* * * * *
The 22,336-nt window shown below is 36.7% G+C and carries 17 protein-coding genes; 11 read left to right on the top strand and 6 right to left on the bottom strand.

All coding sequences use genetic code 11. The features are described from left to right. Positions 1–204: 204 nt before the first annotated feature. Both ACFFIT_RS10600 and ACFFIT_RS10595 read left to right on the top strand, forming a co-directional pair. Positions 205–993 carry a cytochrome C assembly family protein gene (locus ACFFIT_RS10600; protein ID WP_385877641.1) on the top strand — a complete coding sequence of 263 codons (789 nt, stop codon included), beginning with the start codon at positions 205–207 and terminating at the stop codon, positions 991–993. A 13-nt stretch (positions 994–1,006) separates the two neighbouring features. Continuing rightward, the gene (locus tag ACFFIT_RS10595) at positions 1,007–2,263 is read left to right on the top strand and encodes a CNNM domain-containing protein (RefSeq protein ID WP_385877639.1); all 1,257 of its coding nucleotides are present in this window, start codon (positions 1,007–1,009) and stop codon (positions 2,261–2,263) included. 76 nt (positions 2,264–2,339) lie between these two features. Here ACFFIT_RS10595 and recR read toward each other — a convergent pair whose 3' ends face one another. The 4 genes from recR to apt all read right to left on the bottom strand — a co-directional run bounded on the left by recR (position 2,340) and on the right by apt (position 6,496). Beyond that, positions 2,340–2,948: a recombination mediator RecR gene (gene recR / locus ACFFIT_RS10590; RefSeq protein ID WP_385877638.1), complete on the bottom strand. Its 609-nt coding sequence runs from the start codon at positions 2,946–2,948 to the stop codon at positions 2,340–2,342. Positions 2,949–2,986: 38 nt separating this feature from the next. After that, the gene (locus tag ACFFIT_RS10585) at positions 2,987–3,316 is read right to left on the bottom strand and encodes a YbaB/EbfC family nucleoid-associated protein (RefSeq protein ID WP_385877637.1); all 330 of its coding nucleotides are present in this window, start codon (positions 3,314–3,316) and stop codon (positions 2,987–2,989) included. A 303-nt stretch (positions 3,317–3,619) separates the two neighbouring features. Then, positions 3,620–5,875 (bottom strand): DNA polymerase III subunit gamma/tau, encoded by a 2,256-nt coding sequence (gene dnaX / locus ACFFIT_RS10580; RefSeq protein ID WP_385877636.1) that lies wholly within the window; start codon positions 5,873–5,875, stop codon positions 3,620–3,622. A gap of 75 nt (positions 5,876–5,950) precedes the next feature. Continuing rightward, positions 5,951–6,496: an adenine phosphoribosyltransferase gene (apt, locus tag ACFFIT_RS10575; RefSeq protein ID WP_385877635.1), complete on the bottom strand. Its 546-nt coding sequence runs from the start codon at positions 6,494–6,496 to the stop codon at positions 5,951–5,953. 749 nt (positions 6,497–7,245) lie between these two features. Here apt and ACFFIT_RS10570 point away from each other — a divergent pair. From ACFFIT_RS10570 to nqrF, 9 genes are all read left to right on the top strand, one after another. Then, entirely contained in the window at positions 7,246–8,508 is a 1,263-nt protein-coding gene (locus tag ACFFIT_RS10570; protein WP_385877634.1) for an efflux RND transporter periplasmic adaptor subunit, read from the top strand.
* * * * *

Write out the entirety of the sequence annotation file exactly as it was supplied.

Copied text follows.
The 22,336-nt window shown below is 36.7% G+C and carries 17 protein-coding genes; 11 read left to right on the top strand and 6 right to left on the bottom strand.

All coding sequences use genetic code 11. The features are described from left to right. Positions 1–204: 204 nt before the first annotated feature. Both ACFFIT_RS10600 and ACFFIT_RS10595 read left to right on the top strand, forming a co-directional pair. Positions 205–993 carry a cytochrome C assembly family protein gene (locus ACFFIT_RS10600; protein ID WP_385877641.1) on the top strand — a complete coding sequence of 263 codons (789 nt, stop codon included), beginning with the start codon at positions 205–207 and terminating at the stop codon, positions 991–993. A 13-nt stretch (positions 994–1,006) separates the two neighbouring features. Continuing rightward, the gene (locus tag ACFFIT_RS10595) at positions 1,007–2,263 is read left to right on the top strand and encodes a CNNM domain-containing protein (RefSeq protein ID WP_385877639.1); all 1,257 of its coding nucleotides are present in this window, start codon (positions 1,007–1,009) and stop codon (positions 2,261–2,263) included. 76 nt (positions 2,264–2,339) lie between these two features. Here ACFFIT_RS10595 and recR read toward each other — a convergent pair whose 3' ends face one another. The 4 genes from recR to apt all read right to left on the bottom strand — a co-directional run bounded on the left by recR (position 2,340) and on the right by apt (position 6,496). Beyond that, positions 2,340–2,948: a recombination mediator RecR gene (gene recR / locus ACFFIT_RS10590; RefSeq protein ID WP_385877638.1), complete on the bottom strand. Its 609-nt coding sequence runs from the start codon at positions 2,946–2,948 to the stop codon at positions 2,340–2,342. Positions 2,949–2,986: 38 nt separating this feature from the next. After that, the gene (locus tag ACFFIT_RS10585) at positions 2,987–3,316 is read right to left on the bottom strand and encodes a YbaB/EbfC family nucleoid-associated protein (RefSeq protein ID WP_385877637.1); all 330 of its coding nucleotides are present in this window, start codon (positions 3,314–3,316) and stop codon (positions 2,987–2,989) included. A 303-nt stretch (positions 3,317–3,619) separates the two neighbouring features. Then, positions 3,620–5,875 (bottom strand): DNA polymerase III subunit gamma/tau, encoded by a 2,256-nt coding sequence (gene dnaX / locus ACFFIT_RS10580; RefSeq protein ID WP_385877636.1) that lies wholly within the window; start codon positions 5,873–5,875, stop codon positions 3,620–3,622. A gap of 75 nt (positions 5,876–5,950) precedes the next feature. Continuing rightward, positions 5,951–6,496: an adenine phosphoribosyltransferase gene (apt, locus tag ACFFIT_RS10575; RefSeq protein ID WP_385877635.1), complete on the bottom strand. Its 546-nt coding sequence runs from the start codon at positions 6,494–6,496 to the stop codon at positions 5,951–5,953. 749 nt (positions 6,497–7,245) lie between these two features. Here apt and ACFFIT_RS10570 point away from each other — a divergent pair. From ACFFIT_RS10570 to nqrF, 9 genes are all read left to right on the top strand, one after another. Then, entirely contained in the window at positions 7,246–8,508 is a 1,263-nt protein-coding gene (locus tag ACFFIT_RS10570; protein WP_385877634.1) for an efflux RND transporter periplasmic adaptor subunit, read from the top strand.